• Fiona Hurle

How to tame an anxious mind

This morning I was out walking my dog and watching his behaviour and realised it is a lot like mine, and many other peoples, mind.

My dog is a special kind of dog – he’s a rescue. I got him in September 2017 from Lort Smith Animal Shelter and I could see he was one of a kind. Unfortunately a lot of other people couldn’t see past the levels of anxiety he had so he was in there for 6 months. He had been ‘labelled’ by society as a problem child.

What I’ve learnt over time is that it’s not the ‘problem’ that is the problem, it’s the lack of understanding of the problem.

Now let’s look at what I noticed on this mornings walk…..

Lawrence, my dog, is on high alert as soon as he leaves the house. Ears up, eyes wide open, strong stance, panting, even frothing. His stress levels are up and anything that moves startles him, so those plastic bags and rubbish that fly around are a big challenge.

He doesn’t hear my commands because he’s trying to work out what is going to happen next, which corner will we turn, will there be a cat, is that a dog miles away he can hear, so many questions he’s trying to answer all at once.

And then there’s the noises that fire him up – the trucks, the motorbikes, the street sweepers. Things that are extra noise in his already frantic mind.

Then we’ll pass a house where 3 weeks ago there was a dog or a cat that heightened his anxiety and he will REMEMBER exactly where it is and automatically be on high alert.

All this happens within nanoseconds because he doesn’t understand any of these signals and the only emotion he knows how to choose in these situations is anxiety.

On the outside looking in one might say ‘holy heck woman, your dog is crazy arse aggressive and you’re a bad person for even taking him out in public’, and I can understand an ill informed persons point of view. For those that understand anxious dogs, the response is ‘keep going, continue to familiarise him and support him, give love, calmness and understanding and he will come around over time’.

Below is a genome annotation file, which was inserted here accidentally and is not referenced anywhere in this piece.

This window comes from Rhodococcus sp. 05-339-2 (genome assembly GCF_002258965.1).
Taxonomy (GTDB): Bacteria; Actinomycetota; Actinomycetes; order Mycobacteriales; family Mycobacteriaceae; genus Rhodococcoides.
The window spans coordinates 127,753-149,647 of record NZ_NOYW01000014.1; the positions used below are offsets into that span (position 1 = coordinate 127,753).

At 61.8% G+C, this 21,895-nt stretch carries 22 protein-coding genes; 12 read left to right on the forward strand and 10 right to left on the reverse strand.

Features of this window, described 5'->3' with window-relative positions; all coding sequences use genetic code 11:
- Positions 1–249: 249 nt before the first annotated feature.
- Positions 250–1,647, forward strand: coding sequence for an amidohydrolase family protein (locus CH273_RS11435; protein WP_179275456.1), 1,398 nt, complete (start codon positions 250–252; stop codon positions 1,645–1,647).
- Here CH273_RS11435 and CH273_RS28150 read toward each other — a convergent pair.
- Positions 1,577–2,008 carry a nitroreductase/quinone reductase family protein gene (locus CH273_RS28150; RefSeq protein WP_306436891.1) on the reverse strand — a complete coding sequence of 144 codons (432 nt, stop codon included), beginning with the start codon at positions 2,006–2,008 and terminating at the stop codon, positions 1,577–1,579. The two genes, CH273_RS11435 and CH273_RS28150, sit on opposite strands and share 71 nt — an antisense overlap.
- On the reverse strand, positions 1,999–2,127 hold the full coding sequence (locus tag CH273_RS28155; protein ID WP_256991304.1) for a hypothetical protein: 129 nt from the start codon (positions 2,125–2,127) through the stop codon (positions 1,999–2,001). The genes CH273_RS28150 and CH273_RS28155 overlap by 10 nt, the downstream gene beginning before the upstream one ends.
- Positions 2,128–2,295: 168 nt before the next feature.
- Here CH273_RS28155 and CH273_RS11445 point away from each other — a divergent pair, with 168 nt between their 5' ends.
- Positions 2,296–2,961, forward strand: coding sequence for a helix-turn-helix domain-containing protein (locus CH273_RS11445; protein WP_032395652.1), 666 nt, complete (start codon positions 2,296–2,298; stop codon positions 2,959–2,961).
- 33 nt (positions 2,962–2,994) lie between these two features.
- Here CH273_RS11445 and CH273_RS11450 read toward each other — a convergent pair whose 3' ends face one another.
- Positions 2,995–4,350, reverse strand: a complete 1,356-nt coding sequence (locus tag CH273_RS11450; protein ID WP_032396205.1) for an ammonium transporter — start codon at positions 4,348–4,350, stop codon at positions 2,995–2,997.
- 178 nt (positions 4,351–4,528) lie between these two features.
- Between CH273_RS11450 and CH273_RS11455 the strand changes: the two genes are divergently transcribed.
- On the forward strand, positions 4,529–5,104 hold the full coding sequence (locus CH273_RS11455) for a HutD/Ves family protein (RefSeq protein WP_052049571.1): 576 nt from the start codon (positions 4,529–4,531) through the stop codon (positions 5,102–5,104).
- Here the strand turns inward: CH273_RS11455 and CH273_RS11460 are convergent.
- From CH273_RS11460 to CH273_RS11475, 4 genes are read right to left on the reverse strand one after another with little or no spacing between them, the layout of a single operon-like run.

Two very different angles.

So how is this like the human mind?

When people are stressed or have anxiety their mind is on high alert. They wake up on high alert, waiting for the unexpected. What might happen today? What might that person at work say or how might someone else’s mood be or might they forget something important?

Loud noises and sudden movements increase cortisol levels and heart rate. Everything becomes jumpy and edgy. The mind is constantly on edge waiting for the next fright. It’s like watching the scene from a scary movie over and over again.

The mind is racing as it tries to predict things that might happen in the future. Stress levels increase as panic sets in about the thing that hasn’t happened yet. Concentration levels drop as the person becomes consumed by what is going on in the mind. The mind becomes the ‘reality’.

Cortisol levels (stress hormone) rise, immune system is under pressure to bring the hormone levels back down, heart rate is up, breathing is short and shallow, everything is on edge.

There’s time spent mentally digesting what happened in the past, going over and over it to contemplate, understand and even try to change the outcome even though it’s done and gone. Finished.

This happens within nanoseconds and plays over and over and over and over for every waking minute.

It’s very difficult to be present in life when this constant thinking is consuming all the available energy.

Imagine it as trying to drive a car on a windy road, without a map, with a dirty windscreen at dusk and your window wipers just keep smearing the mud. You never really can see clearly or work out where you are going.